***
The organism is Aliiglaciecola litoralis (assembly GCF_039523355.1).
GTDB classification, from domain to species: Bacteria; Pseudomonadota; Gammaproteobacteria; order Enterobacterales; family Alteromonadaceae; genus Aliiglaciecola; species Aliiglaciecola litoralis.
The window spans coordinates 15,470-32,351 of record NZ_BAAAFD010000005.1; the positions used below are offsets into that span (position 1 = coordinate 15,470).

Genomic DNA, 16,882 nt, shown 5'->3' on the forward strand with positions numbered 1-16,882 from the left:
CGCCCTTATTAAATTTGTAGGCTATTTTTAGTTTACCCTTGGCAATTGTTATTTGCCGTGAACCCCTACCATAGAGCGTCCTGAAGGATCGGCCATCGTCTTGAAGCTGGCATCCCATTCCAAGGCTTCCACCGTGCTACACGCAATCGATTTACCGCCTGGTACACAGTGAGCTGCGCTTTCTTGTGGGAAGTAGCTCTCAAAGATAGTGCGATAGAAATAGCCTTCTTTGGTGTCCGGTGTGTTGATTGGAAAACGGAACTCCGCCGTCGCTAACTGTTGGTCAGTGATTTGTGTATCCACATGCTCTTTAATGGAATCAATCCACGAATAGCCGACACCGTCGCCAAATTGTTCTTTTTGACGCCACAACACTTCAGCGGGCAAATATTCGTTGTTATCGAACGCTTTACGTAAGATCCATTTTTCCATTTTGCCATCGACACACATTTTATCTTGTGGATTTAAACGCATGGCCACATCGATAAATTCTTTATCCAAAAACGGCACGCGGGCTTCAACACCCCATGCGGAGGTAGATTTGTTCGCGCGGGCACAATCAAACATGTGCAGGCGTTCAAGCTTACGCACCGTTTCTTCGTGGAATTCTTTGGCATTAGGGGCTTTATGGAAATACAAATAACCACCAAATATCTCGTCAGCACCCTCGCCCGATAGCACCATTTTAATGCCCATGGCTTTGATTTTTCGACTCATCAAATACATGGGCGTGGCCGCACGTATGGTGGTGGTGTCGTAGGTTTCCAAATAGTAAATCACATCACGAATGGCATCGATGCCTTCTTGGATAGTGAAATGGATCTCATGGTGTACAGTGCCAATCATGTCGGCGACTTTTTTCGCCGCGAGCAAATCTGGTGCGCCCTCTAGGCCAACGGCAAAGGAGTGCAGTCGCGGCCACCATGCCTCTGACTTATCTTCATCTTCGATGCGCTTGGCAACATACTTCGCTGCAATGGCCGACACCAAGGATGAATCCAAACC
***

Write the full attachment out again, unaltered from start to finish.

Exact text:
The organism is Aliiglaciecola litoralis (assembly GCF_039523355.1).
GTDB classification, from domain to species: Bacteria; Pseudomonadota; Gammaproteobacteria; order Enterobacterales; family Alteromonadaceae; genus Aliiglaciecola; species Aliiglaciecola litoralis.
The window spans coordinates 15,470-32,351 of record NZ_BAAAFD010000005.1; the positions used below are offsets into that span (position 1 = coordinate 15,470).

Genomic DNA, 16,882 nt, shown 5'->3' on the forward strand with positions numbered 1-16,882 from the left:
CGCCCTTATTAAATTTGTAGGCTATTTTTAGTTTACCCTTGGCAATTGTTATTTGCCGTGAACCCCTACCATAGAGCGTCCTGAAGGATCGGCCATCGTCTTGAAGCTGGCATCCCATTCCAAGGCTTCCACCGTGCTACACGCAATCGATTTACCGCCTGGTACACAGTGAGCTGCGCTTTCTTGTGGGAAGTAGCTCTCAAAGATAGTGCGATAGAAATAGCCTTCTTTGGTGTCCGGTGTGTTGATTGGAAAACGGAACTCCGCCGTCGCTAACTGTTGGTCAGTGATTTGTGTATCCACATGCTCTTTAATGGAATCAATCCACGAATAGCCGACACCGTCGCCAAATTGTTCTTTTTGACGCCACAACACTTCAGCGGGCAAATATTCGTTGTTATCGAACGCTTTACGTAAGATCCATTTTTCCATTTTGCCATCGACACACATTTTATCTTGTGGATTTAAACGCATGGCCACATCGATAAATTCTTTATCCAAAAACGGCACGCGGGCTTCAACACCCCATGCGGAGGTAGATTTGTTCGCGCGGGCACAATCAAACATGTGCAGGCGTTCAAGCTTACGCACCGTTTCTTCGTGGAATTCTTTGGCATTAGGGGCTTTATGGAAATACAAATAACCACCAAATATCTCGTCAGCACCCTCGCCCGATAGCACCATTTTAATGCCCATGGCTTTGATTTTTCGACTCATCAAATACATGGGCGTGGCCGCACGTATGGTGGTGGTGTCGTAGGTTTCCAAATAGTAAATCACATCACGAATGGCATCGATGCCTTCTTGGATAGTGAAATGGATCTCATGGTGTACAGTGCCAATCATGTCGGCGACTTTTTTCGCCGCGAGCAAATCTGGTGCGCCCTCTAGGCCAACGGCAAAGGAGTGCAGTCGCGGCCACCATGCCTCTGACTTATCTTCATCTTCGATGCGCTTGGCAACATACTTCGCTGCAATGGCCGACACCAAGGATGAATCCAAACC